Saturday, October 2, 2010

I fixed it! For now...

Warning!  No cute kid pictures in this post.  Skip reading if you don't want to know how to fix a breast pump.

When small appliances (blenders, hair dryers, etc.) around the house break, I like to open them up and see if it's something I can fix.  Most of the time, I end up throwing all the parts away and buying a replacement.  I love to see how stuff works. 

Since I started back to work in July, my breast pump has sounded like it was on its last leg.  Apparently the average pump lasts around 1 year regardless of whether you pay $100 or $200 for it. The exception is a hospital grade pump (they cost $1,000-2,000). Those pumps can last for decades.  On Friday the pump was working so poorly that I was fearful I would need to go out and buy a new one before the weekend was over.  It had served me well for a year when Camille was a baby and has now worked hard for a few months with Meghan.  Of course, I had to at least try to fix the pump before I bought a new one.  I am posting this for anyone with a similar pump (Ameda Purely Yours) that is interested in fixing it.

Step 1. Remove the cover.

Here's a picture of what the actual pump looks like.
The piston on the right of this picture (blue & black) is covered with a clear case that is not supposed to move away from the cream colored motor on the left.  Unfortunately, it is held by some very cheaply made clear clips.  You can see one such clip in this photo immediately behind the black and red wires.  There should be clips all around the clear case, but most of the clips on my pump have broken off and were rattling around inside the pump's outer cream shell.  The result of this was that I would frequently have to manually hold the clear case against cream pump shell where the tubing connects.  I would also need to turn the pump up to maximum suction to get it to work, and then dial the suction down periodically so I didn't tear any skin.  (I know, it's a terrible thought.)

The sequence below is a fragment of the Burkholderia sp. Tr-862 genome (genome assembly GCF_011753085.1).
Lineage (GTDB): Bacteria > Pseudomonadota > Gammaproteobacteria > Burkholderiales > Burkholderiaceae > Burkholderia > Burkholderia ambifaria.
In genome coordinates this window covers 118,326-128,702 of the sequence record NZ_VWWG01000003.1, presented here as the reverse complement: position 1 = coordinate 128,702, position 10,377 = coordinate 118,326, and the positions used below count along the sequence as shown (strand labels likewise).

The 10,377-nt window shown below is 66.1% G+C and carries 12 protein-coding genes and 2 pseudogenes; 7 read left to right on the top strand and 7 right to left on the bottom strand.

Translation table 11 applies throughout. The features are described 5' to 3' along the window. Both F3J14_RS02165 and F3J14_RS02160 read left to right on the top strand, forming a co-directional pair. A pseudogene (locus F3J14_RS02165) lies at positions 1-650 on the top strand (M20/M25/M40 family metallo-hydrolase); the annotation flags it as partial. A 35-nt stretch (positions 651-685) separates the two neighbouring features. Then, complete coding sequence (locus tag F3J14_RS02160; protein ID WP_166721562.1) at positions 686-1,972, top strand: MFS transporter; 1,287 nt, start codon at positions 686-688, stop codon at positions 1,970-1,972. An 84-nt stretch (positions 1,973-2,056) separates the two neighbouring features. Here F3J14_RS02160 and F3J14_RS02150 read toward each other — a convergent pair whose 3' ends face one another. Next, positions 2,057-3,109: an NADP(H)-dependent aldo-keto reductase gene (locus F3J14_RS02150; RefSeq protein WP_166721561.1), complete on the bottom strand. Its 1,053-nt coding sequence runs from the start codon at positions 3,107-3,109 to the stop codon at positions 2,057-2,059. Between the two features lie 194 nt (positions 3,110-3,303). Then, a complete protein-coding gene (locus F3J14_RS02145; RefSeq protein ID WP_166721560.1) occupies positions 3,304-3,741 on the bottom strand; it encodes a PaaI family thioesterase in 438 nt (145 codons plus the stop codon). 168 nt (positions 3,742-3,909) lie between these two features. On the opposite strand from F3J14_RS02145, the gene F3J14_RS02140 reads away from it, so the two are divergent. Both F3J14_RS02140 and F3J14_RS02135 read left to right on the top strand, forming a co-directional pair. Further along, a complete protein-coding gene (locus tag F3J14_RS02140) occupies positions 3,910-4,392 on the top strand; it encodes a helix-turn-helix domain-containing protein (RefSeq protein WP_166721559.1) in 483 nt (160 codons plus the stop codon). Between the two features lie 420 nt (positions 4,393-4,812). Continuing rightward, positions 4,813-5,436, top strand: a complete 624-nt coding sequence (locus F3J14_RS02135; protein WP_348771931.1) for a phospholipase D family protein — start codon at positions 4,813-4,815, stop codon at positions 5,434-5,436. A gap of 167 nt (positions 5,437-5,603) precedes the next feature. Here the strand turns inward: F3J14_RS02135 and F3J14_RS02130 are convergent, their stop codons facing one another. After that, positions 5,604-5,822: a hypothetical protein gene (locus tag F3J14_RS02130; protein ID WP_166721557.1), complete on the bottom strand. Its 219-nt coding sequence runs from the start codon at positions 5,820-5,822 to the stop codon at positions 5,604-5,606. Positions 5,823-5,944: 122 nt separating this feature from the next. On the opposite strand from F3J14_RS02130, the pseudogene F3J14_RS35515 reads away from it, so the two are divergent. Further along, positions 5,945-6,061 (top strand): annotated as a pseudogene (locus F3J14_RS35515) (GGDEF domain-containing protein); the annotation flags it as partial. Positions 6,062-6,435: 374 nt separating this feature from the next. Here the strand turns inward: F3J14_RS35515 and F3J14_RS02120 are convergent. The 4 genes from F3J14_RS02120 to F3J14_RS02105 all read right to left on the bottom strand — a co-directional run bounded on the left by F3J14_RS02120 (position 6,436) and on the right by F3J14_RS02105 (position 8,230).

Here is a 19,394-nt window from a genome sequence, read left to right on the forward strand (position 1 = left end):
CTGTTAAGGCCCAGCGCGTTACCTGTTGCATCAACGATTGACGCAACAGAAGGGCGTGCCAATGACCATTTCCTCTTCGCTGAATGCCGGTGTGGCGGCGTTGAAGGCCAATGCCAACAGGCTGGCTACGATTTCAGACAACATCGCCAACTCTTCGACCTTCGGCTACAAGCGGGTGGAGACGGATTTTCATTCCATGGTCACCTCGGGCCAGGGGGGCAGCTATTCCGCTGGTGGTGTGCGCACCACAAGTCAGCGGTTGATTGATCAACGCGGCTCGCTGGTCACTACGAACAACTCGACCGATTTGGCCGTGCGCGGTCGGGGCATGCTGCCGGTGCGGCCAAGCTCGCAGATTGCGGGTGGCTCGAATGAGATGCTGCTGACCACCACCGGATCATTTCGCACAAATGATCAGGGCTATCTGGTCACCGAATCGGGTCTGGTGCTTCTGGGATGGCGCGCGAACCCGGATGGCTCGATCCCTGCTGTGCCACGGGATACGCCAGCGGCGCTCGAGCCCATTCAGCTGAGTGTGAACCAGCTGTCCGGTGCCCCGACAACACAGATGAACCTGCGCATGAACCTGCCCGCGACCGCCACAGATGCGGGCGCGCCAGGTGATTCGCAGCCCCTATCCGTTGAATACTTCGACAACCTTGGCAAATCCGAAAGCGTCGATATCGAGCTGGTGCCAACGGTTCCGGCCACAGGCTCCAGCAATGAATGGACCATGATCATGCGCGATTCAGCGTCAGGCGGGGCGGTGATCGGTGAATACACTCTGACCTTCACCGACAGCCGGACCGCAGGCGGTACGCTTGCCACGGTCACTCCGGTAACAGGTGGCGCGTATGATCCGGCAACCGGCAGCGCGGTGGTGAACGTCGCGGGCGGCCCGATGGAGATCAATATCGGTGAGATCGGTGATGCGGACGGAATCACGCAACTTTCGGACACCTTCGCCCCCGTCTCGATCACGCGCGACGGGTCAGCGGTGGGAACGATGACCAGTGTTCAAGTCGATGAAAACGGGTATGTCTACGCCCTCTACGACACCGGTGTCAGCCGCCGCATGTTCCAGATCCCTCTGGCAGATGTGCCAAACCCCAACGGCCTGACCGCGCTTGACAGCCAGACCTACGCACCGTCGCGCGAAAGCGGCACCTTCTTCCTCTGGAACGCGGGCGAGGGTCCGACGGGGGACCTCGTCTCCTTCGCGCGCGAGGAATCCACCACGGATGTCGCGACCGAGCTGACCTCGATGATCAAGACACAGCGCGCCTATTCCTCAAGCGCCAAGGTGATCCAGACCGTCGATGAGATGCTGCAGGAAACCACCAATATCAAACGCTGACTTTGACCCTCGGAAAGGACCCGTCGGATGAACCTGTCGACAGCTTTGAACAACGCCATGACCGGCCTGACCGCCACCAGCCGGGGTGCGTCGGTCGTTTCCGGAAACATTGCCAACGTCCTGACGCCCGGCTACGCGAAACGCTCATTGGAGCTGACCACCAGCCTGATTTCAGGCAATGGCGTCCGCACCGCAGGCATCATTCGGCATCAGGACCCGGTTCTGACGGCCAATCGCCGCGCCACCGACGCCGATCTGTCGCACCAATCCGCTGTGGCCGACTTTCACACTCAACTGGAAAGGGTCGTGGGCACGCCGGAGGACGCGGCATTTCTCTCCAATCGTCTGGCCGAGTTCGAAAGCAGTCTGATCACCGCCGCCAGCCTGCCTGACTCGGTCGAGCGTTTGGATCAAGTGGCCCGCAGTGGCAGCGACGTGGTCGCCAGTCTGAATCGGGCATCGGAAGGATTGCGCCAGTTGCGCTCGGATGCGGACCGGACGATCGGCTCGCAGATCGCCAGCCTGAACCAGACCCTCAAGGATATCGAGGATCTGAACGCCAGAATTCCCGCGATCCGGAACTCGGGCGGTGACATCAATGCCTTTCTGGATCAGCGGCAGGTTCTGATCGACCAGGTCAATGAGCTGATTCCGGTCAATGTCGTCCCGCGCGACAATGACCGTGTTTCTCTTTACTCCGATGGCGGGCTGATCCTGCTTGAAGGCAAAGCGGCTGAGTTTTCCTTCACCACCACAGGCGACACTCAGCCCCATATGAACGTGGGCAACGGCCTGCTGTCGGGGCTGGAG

Note:  the white residue in the clear piston case is actually grease, not milk.  The Ameda Purely Yours has a special hygienic system to prevent milk from traveling through the tubing into the motor.  This is actually the main reason why I chose to buy this pump.
Step 2. Push the clear piston case flush against the cream motor casing. 

Here is a visual of my quick fix.  I used duct tape to secure the clear piston case to the motor case.  Then, I stabilized the clear piston case by looping a rubber band around the peg holding the electrical board and the other end around the piston case.  You can see the broken clear clips laying on the counter next to the pump.

Here's a close-up of the duct tape and rubber band.  My only concern is that the rubber band puts too much pressure on the peg holding the electrical board and may cause it to snap.  We'll see how long this lasts.
Step 3. Put the cover back on the pump.
Here's the pump re-assemble.  It looks good as new and works wonderfully!

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